The military also needs to better educate the force on the risks of social media and how companies collect service member data. For example, TikTok is already banned from government devices, yet countless service members use it on their personal devices — sometimes displaying themselves in military uniform. TikTok’s privacy policy states voice and other biometric information can be retained, and it uses ad identifiers as well as location information. And while this is from a Chinese company, U.S.-based companies present risks too, because sensitive information can be gleaned from the data. To address this, the military should limit the tracking of users on DoD networks and work with companies that collect and sell service member data to improve security collaboratively.

Ultimately, the DoD must embrace privacy as a national security priority. New technology should be developed so purely civilian products are not needed to cover DoD gaps. Something simple like an approved secure messaging app that can be used on personally owned devices without significant hassle would help. The DoD needs to ensure that there are no service members left without access to necessary systems, which could leave them unprotected, and should improve product usability to avoid less secure commercial alternatives from being used. The military overall needs to take a more expansive view of privacy beyond PII, which despite monotonous training requirements, frequently isn’t that well protected.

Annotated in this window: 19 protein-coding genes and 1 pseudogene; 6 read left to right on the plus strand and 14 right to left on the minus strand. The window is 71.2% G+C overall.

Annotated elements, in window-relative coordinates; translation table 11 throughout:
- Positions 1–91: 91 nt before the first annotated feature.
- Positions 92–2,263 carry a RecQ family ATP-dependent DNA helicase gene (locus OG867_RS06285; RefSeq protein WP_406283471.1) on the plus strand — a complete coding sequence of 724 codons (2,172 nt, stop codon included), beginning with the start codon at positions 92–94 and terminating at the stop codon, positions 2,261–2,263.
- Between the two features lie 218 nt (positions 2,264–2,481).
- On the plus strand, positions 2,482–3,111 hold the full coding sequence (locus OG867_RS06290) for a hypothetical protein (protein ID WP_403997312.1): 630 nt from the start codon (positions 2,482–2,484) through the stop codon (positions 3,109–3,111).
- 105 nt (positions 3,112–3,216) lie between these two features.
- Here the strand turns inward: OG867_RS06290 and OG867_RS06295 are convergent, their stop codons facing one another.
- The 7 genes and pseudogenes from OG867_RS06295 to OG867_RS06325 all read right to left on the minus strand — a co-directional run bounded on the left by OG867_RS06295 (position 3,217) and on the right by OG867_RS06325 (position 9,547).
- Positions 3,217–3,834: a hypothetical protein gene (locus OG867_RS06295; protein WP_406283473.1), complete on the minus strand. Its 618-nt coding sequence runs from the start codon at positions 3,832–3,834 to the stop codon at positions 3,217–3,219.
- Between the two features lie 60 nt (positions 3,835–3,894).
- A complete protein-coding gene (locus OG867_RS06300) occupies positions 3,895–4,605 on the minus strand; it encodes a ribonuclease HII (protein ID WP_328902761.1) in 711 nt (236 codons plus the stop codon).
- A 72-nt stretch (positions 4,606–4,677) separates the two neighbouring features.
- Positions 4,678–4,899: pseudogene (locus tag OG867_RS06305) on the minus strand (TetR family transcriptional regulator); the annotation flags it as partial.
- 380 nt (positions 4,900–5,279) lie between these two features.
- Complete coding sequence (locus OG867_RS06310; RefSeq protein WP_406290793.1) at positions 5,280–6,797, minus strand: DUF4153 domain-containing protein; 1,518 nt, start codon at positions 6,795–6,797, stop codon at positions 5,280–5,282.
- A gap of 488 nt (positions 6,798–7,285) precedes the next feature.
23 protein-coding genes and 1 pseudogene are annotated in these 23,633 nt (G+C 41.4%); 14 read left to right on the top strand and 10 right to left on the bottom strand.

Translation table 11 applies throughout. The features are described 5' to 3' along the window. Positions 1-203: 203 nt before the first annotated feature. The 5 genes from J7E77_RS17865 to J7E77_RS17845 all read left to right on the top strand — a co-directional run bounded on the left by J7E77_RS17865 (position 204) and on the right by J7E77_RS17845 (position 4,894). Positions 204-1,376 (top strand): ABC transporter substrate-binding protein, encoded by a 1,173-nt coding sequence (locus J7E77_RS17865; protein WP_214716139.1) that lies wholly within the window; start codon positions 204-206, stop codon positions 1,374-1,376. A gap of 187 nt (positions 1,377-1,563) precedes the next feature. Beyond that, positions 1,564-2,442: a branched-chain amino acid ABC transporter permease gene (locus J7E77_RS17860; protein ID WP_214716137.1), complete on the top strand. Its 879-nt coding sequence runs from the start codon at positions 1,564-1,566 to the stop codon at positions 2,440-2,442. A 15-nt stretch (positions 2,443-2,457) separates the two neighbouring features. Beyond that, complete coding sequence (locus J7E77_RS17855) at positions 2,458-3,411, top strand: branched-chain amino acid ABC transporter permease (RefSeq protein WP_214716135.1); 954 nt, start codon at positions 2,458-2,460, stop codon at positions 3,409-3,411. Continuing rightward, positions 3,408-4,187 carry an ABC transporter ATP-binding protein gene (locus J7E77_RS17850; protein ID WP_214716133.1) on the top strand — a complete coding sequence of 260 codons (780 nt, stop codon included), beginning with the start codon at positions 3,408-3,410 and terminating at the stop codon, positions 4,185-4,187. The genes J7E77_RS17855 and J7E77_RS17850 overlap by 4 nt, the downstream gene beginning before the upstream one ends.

The United States should act now to better protect our service members and their families, veterans and national security overall. As the tragic situation in Ukraine demonstrates, the threats present in the information warfare space will only expand.

Jessica Dawson is the Information Warfare Research Team division chief at the Army Cyber Institute and holds a PhD in sociology from Duke University. Her research is focused on the digital disruption of social processes, narratives and privacy.

Brandon Pugh is a senior fellow and policy counsel on the R Street Institute’s Cybersecurity and Emerging Threats team. He continues to serve as an international law officer in the U.S. Army Reserve and previously managed the Journal of Law & Cyber Warfare.